In a recent article published in The New Yorker titled, ominously, “The End of the English Major,” the author points out that “[d]uring the past decade, the study of English and history at the collegiate level has fallen by a full third. Humanities enrollment in the United States has declined over all by seventeen per cent.” Troubling statistics, indeed. There are many forces at work behind the decline, not all of them clear cut. But one question that Nathan and I found ourselves asking after reading the piece was whether studying things like English Lit and having the goal of becoming a writer were still reasonable choices in a world that is shifting its focus more and more toward STEM.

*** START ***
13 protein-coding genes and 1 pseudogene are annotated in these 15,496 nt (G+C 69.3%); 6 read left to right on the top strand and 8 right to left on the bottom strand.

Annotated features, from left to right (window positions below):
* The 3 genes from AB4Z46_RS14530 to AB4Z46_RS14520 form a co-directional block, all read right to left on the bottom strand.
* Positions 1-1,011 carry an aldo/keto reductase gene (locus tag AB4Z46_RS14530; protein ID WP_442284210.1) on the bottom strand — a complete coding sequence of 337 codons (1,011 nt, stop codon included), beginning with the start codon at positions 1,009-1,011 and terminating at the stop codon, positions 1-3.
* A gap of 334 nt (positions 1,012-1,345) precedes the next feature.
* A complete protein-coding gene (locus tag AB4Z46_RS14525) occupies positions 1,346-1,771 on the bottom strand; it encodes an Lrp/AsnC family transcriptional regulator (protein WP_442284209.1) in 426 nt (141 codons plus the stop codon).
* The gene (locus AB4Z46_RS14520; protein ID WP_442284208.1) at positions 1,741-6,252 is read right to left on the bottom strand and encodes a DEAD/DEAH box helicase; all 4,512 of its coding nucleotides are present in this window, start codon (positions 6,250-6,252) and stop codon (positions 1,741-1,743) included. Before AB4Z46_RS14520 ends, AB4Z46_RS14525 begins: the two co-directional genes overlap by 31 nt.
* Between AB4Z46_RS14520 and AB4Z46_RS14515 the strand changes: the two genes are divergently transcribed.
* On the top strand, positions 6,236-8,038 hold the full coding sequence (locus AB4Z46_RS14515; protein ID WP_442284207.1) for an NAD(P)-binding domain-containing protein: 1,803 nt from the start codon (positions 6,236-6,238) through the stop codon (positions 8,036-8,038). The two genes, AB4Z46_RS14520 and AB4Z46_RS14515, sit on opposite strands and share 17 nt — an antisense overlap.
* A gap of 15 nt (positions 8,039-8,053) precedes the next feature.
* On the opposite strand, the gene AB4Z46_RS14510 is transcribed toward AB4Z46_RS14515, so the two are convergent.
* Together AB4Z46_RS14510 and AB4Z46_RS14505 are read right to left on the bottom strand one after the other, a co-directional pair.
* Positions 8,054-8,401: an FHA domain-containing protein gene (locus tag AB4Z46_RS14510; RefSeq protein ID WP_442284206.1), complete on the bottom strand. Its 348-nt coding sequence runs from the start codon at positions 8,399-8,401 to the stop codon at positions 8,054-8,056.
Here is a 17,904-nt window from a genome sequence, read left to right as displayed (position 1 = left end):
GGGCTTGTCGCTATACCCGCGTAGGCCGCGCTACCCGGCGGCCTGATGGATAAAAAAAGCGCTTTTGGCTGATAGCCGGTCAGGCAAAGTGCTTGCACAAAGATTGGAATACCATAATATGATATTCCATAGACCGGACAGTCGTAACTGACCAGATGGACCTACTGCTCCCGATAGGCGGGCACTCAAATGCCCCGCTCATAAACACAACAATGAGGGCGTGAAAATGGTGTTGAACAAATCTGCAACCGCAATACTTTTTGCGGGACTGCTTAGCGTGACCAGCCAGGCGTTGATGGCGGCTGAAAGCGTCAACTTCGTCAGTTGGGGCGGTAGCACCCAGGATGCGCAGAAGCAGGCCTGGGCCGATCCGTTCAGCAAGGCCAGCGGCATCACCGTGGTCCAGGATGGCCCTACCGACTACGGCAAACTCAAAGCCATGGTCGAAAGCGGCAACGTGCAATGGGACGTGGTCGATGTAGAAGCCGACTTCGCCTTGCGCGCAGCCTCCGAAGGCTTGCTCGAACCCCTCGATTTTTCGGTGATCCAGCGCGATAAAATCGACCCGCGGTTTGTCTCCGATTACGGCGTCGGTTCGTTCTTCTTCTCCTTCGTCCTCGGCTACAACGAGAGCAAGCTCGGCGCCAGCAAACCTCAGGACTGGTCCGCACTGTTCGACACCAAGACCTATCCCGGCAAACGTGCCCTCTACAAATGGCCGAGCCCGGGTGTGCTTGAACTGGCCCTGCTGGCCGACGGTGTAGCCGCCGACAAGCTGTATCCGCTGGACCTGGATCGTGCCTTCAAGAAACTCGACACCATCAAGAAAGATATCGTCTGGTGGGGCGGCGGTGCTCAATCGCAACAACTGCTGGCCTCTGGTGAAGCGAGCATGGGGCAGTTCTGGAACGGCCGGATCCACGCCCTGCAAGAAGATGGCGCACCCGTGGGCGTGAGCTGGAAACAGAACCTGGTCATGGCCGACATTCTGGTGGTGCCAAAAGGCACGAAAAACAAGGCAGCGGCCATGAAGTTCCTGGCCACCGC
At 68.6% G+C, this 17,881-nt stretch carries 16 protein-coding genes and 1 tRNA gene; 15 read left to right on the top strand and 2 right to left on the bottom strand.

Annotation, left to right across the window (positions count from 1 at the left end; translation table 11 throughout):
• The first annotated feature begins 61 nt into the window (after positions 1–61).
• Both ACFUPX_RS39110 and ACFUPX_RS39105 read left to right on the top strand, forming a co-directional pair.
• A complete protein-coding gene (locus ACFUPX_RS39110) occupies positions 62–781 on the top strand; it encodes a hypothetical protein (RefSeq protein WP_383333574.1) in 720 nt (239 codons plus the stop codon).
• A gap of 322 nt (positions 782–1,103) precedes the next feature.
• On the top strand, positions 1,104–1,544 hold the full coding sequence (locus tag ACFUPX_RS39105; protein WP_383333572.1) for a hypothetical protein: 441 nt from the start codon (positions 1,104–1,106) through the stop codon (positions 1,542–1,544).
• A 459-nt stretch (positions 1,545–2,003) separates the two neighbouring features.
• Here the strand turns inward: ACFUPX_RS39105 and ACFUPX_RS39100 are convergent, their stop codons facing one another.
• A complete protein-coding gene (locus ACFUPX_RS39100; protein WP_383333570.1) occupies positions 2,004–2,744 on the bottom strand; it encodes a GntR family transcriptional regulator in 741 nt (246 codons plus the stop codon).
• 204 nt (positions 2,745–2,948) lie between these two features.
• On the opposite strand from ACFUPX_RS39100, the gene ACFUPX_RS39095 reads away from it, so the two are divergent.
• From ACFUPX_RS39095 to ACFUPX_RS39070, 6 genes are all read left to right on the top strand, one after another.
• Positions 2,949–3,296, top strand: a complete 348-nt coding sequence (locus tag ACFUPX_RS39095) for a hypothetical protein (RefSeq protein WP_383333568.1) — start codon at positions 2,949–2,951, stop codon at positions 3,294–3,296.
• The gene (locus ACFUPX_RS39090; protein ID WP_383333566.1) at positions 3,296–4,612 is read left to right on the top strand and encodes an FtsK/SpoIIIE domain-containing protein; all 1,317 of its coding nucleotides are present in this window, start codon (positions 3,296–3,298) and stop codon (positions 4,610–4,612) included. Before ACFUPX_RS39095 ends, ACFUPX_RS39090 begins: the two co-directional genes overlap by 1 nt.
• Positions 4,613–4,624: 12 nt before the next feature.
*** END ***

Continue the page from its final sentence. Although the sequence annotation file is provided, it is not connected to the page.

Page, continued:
Nathan and I both studied English Lit, Nathan as a minor and I as a major. We both found value in our studies and developed writing and editing careers in the years after university. But that process hadn’t been smooth, and we had to admit that there were uncomfortable questions we had to face: Were the humanities still valuable, and if they were, then why? Was writing really a safe career choice with the new advancements in AI tech? Is the promise of the writing career actually a myth? And, if people, young or old, decided to try their hand at a career in the literary field, what could they reasonably expect to find?
We did our best to tackle those questions and explore what becoming a writer means in 2023 in this podcast.
Listen to the full conversation here: